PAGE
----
It seems that Higashionna Kanryō trained Sanchin as a technique to acquire skill. Miyagi on the other hand thought there was already enough practice of kaishu-gata, but heishu-gata were lacking. He began to aim at physical education and martial arts in the modern era (=Imperial Japan) and he revised Sanchin to serve as the fundamental kata (kihon-gata) of Gōjū-ryū. And he made it into a technique of training the mind rather than to acquire skill (of which there was already enough in all the kaishu-gata).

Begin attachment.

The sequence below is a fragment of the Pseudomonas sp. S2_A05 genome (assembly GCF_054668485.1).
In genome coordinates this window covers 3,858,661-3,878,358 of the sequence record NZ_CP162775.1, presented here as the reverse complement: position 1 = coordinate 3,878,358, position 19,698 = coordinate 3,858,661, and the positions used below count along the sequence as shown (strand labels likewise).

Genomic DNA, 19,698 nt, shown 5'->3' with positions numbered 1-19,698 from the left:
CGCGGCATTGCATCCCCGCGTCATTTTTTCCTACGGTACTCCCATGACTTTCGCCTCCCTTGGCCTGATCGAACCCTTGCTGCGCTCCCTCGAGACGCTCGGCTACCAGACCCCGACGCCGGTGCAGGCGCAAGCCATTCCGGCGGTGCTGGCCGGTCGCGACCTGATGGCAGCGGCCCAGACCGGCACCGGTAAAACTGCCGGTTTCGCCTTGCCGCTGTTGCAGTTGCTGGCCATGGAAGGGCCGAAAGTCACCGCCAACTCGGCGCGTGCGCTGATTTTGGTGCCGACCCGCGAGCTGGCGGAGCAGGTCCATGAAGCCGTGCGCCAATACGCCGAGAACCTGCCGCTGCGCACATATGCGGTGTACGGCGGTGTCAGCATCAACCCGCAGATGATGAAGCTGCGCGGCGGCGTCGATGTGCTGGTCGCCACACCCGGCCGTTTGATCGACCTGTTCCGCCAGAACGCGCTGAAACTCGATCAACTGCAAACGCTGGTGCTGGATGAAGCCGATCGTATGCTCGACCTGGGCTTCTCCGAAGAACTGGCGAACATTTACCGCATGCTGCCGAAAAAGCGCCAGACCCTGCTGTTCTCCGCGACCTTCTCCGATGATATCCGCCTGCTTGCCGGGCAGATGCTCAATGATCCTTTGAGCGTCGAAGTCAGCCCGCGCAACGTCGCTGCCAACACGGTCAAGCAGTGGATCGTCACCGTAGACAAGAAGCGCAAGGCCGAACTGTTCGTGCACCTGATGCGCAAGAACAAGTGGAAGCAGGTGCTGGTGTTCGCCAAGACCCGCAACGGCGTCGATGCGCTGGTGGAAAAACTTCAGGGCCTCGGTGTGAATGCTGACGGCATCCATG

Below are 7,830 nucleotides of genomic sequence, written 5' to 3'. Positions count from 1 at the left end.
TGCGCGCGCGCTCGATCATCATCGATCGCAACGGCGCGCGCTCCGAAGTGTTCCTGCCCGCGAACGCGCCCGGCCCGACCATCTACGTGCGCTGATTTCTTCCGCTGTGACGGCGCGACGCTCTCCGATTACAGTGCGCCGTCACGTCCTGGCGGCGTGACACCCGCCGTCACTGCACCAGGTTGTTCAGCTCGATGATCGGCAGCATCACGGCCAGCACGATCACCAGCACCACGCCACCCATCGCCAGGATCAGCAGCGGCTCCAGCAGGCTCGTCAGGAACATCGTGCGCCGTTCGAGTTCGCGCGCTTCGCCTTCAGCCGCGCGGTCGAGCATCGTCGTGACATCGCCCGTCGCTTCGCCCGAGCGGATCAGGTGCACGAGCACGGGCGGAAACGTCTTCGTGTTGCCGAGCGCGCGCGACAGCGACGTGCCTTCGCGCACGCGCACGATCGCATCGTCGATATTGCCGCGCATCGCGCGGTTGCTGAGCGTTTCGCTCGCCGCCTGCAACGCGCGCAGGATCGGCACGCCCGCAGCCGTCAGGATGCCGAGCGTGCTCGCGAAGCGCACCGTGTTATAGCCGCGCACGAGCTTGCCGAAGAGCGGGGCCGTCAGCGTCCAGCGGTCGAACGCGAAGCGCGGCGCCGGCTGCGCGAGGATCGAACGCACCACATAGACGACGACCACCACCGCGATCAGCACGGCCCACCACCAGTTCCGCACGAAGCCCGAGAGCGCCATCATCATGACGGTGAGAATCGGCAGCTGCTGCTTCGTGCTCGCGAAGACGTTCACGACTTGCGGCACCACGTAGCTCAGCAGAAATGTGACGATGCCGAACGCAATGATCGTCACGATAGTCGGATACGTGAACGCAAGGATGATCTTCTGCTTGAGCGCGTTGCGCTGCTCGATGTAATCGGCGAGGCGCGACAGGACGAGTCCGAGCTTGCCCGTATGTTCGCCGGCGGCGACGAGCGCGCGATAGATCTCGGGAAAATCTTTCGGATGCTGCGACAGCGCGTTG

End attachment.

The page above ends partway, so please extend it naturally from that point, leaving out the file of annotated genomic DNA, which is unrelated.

Or in his own words:
“Looking at karate in Okinawa, I suspect that there is still a slight inclination towards neglecting the heishu-gata (form of closed techniques), but I wonder, how about that? Therefore, because the fundamental technique remained undetermined, and no matter how excellent the techniques of the kaishu-gata (form of open techniques) may be, it is inevitable that it [karate] has to be completed by taking the final step [i.e., adding more heishu-gata].”
(From: Miyagi Chōjun: Karate-dō Gaisetsu. Kihōin Shozō, 1934; pp. 5-6. Translation by AQ)
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